The FDA has approved Myalept (metreleptin; Bristol-Myers Squibb) for injection as replacement therapy to treat the complications of leptin deficiency, in addition to diet, in patients with congenital generalized or acquired generalized lipodystrophy. Myalept, a recombinant leptin analog, is the first drug approved for treating the complications associated with congenital or acquired lipodystrophy.

The safety and efficacy of Myalept were evaluated in an open-label, single-arm, study that enrolled 48 patients with congenital or acquired generalized lipodystrophy who also had diabetes, hypertriglyceridemia, and/or elevated fasting insulin levels. Study results showed reductions in HbA1c, fasting glucose, and triglycerides.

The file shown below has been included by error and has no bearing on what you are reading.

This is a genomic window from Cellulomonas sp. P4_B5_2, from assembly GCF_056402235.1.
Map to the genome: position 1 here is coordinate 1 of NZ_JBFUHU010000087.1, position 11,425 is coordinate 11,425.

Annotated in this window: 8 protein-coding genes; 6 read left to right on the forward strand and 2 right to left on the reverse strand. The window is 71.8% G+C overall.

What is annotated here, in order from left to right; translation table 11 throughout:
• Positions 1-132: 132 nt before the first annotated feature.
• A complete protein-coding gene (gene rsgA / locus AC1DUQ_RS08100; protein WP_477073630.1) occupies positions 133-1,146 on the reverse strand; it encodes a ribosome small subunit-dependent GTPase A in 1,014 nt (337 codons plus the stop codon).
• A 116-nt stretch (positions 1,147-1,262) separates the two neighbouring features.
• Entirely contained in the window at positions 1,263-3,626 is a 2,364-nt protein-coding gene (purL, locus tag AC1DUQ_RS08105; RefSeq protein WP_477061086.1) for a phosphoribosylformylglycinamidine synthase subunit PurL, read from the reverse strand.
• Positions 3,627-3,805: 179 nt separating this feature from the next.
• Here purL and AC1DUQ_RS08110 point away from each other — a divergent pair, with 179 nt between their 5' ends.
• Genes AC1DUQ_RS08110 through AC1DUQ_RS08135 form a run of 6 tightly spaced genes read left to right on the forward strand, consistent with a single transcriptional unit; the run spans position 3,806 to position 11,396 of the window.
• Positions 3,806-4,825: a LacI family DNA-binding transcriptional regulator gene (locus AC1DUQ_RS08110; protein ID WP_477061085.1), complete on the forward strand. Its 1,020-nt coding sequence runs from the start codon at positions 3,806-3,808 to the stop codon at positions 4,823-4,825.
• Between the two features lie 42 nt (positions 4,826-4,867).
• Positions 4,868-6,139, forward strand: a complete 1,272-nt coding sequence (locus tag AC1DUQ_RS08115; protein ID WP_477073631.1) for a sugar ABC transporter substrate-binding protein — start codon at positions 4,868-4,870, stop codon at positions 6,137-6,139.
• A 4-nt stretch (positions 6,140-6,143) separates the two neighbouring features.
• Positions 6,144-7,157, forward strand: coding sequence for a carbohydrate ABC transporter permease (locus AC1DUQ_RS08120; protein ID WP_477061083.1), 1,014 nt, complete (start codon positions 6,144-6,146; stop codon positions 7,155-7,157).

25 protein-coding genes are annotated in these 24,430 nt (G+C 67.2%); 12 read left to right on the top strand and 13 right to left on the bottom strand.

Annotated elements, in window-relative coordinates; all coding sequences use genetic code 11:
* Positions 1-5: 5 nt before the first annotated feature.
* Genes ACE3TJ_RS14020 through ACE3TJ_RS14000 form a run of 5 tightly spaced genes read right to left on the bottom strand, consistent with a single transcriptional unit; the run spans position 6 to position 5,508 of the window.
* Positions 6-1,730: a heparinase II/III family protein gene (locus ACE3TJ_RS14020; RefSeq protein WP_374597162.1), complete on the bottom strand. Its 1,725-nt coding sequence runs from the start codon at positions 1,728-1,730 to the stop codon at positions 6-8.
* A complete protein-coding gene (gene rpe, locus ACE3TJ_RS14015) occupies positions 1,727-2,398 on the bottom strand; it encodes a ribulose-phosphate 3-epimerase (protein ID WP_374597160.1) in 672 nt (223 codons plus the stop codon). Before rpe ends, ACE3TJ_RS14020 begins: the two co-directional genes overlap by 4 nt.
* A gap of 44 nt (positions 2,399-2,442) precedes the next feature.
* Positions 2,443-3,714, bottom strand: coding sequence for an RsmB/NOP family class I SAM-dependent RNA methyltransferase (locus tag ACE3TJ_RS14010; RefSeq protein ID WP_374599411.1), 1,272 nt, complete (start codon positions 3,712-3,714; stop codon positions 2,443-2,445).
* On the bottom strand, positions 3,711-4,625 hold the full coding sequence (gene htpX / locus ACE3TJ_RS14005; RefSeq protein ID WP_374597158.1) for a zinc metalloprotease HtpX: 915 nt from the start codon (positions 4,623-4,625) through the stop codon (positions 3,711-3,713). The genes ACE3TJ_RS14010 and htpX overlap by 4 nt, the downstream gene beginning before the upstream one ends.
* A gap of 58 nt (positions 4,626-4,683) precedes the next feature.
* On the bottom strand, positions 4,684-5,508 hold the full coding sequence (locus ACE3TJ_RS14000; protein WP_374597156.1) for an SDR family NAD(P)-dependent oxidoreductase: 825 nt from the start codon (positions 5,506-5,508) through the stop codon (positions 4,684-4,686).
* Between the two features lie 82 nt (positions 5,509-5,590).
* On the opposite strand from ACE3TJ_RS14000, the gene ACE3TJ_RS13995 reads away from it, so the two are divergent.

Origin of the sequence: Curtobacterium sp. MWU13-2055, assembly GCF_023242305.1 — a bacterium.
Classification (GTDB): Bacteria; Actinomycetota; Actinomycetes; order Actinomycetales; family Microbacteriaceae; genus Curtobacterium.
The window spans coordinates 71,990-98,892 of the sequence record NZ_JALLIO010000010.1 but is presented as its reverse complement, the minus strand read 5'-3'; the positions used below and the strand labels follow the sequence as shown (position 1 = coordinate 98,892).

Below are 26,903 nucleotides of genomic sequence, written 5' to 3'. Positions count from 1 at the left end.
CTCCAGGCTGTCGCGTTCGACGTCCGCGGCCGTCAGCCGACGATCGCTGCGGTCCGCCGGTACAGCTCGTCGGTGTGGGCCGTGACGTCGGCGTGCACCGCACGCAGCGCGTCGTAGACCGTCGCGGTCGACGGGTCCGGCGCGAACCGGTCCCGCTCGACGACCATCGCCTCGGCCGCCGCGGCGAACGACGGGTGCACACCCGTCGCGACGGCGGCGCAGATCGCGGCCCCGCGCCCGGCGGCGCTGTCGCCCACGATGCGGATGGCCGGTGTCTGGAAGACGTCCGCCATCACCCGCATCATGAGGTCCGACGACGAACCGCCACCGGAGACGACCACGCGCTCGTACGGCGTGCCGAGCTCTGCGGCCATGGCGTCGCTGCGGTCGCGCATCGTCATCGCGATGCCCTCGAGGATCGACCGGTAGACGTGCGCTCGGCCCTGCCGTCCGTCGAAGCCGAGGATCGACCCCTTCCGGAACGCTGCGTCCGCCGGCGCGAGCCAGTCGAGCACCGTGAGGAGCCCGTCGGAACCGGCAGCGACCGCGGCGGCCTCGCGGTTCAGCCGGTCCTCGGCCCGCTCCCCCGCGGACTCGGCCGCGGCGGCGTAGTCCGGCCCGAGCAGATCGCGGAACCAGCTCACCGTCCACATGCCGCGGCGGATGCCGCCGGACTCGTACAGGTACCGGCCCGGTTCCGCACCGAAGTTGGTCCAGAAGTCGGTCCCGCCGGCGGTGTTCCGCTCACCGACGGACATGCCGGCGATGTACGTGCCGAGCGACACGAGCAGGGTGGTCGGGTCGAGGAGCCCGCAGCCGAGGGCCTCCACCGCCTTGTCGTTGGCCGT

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Due to the risks associated with neutralizing antibody and lymphoma development, Myalept is available only through the Myalept Risk Evaluation and Mitigation Strategy (REMS) Program. Prescribers and pharmacies must be certified with the program. The FDA is requiring seven studies as part of postmarketing requirements.

Myalept is available as a single vial containing 11.3mg of metreleptin.

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